The Trattorini: Appropriate Technology for Mid Scale Permaculture

Northern Italy has practiced intense “woody polyculture” for millennia with their mixed orchards, olive groves, and vineyards.  The mountainous terrain promotes small endeavors, so most farms are 1-5 hectares.  The terrain also promotes small scale manufacturing and there is a rich tradition of engineering as well as

My "trattorini" Notice the rotating handle for zero compaction of prepared soil

agriculture –think Lamborghini, Mazeratti, and Ferrari.  But exotic sports cars are not all that is manufactured, a diverse niche market for appropriate scale agricultural equipment has risen in the past century with a focus on small tractors of 8-45hp with very low centers of gravity (better for the not tipping) and a focus on efficiency by firms such as Goldoni, Grillo, Ferrari, and Antonio Carraro.   My Grillo is on the small end of this niche with its 8hp diesel, but the engineering philosphy is the same – compact design, “agricultural” grade components like automotive clutches, locking differentials, diesel engines and real geared PTO’s.  These are not belt driven modified lawn mowers playing at farm work; they are tools designed to be used daily for 20 years or more.  And they are so prevalent, that the niche has developed a name:  Trattorini, or “little tractor”.

One Straw is currently focused on sub acre permaculture – and at this scale a tractor of any size is certainly a luxury rather than a necessity, but we have found the serious soil working abilities of the Grillo’s rotaty plow to be very useful in converting fields or lawns to annuals or guilds when sheet mulching is not an option due to time or lack of materials.  For traditional bio-intensive market gardening, the Grillo’s relatively gentle way with the soil, light weight (400#’s – about the same soil compaction as a human foot), and supreme maneuverability is a huge asset.  But we also have designs on mid scale permaculture – a plot of 5-20 acres of swaled orchards and groves on contour with annual vegetable and herb crops alley cropped in between until the canopy fills in.  Mark Shepards property near Viola, WI is the best working example of this I am aware of with its hundred plus acres of apple, chestnut, and hazelnut guilds planted on contour with vegetable and annual crops planted in the alleys, and ruminants rotationally grazing in sylvopasture to build soils.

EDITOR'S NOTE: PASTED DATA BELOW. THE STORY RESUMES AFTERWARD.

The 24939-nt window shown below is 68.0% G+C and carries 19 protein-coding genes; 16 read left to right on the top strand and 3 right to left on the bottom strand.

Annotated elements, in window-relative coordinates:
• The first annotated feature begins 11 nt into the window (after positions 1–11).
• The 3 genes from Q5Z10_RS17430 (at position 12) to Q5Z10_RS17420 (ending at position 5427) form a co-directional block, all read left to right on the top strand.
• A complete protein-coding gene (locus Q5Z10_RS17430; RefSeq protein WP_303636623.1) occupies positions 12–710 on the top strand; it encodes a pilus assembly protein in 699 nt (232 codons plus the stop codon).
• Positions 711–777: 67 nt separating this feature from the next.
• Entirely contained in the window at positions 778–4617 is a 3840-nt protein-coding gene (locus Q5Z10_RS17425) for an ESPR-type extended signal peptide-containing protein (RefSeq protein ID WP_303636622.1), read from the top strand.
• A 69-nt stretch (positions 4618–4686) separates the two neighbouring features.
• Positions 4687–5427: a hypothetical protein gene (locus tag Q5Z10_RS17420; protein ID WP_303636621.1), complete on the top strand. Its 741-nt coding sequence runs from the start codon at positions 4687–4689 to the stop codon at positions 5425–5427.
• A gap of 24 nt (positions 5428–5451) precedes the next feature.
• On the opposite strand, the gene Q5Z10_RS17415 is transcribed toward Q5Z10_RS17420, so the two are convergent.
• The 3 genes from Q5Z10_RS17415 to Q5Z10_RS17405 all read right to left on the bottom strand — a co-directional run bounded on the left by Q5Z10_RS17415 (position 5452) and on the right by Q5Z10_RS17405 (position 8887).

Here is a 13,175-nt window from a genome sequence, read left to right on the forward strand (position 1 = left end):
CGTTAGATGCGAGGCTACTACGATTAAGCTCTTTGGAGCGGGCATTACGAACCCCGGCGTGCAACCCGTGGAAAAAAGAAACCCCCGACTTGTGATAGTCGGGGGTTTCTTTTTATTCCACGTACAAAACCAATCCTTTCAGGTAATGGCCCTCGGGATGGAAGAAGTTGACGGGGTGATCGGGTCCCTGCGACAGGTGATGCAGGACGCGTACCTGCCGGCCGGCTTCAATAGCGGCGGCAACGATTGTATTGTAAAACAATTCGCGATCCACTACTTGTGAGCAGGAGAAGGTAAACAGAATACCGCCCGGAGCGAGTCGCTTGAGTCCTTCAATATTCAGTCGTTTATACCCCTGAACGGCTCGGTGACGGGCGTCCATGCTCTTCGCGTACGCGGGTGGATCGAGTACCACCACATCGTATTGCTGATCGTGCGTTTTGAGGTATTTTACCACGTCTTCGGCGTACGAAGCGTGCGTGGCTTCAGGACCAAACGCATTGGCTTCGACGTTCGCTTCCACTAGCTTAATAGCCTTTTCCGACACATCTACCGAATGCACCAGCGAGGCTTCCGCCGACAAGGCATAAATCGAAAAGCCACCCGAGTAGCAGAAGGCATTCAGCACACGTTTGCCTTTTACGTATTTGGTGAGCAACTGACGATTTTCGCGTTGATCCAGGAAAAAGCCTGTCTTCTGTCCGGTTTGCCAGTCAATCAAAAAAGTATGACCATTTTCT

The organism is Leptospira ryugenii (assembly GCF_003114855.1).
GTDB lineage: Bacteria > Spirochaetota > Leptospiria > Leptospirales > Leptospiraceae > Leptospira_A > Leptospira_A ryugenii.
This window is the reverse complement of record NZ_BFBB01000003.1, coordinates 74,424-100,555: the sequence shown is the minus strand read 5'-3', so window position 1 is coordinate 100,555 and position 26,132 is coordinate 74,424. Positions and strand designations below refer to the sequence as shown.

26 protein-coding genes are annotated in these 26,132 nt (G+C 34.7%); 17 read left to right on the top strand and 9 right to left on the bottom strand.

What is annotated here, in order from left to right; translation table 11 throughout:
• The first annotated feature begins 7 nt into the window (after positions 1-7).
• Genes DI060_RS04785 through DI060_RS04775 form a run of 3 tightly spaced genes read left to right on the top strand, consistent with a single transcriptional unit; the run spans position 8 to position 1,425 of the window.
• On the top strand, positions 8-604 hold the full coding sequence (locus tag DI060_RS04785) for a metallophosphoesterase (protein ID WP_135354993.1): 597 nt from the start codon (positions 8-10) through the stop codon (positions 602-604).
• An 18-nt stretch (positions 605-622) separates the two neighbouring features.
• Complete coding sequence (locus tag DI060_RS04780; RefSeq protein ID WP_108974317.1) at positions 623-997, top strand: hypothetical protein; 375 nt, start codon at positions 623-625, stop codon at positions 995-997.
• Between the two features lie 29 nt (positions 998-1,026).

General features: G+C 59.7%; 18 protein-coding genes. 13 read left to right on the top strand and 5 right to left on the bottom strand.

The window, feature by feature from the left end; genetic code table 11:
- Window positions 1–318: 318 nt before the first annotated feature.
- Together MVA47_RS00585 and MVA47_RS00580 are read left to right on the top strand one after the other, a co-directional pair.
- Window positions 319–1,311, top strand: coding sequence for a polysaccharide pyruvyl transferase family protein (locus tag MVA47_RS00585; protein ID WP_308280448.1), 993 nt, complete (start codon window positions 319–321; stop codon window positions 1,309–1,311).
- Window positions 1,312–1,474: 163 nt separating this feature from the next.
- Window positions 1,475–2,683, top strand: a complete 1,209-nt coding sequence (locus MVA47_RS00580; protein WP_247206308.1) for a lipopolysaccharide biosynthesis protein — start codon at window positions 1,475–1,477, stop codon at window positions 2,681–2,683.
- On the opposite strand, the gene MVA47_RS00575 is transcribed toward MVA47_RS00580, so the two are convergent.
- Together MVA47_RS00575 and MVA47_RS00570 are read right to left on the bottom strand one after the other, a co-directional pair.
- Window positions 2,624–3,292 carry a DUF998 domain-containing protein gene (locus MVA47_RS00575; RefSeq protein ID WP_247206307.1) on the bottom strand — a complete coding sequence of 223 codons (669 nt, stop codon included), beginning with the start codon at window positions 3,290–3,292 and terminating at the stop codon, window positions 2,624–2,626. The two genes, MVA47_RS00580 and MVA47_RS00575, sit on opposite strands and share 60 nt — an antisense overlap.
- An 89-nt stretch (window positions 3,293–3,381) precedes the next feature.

A system as large as this will benefit from a degree of mechanization for working the soils in the alley cropping, bringing in the harvest, and collecting and preparing composts and green manures, but is confronted with significant challenges due to its polyculture plantings.  First, soil compaction is to be avoided like the plaque.  With the tilled soil running between rows of permaculture guilds, the roots of the woody ag cannot be compromised by compaction from heavy equipment and poor cultivation.  Second, the close plantings of trees and annuals limiting how close to the soil can be worked without damaging the canopy.  Next, much of the work on a polyculture will be in green manure production for soil building – mowing and collecting organic matter and this work is best down with the mower in front of the wheel so the wheels do not compact and crush the plants prior to cutting.  Finally, turning radius is a huge consideration as the tractors will need to be snaking along curving rows that undulate with the contours of the land, and must interweave between alternating rows of orchards and annuals.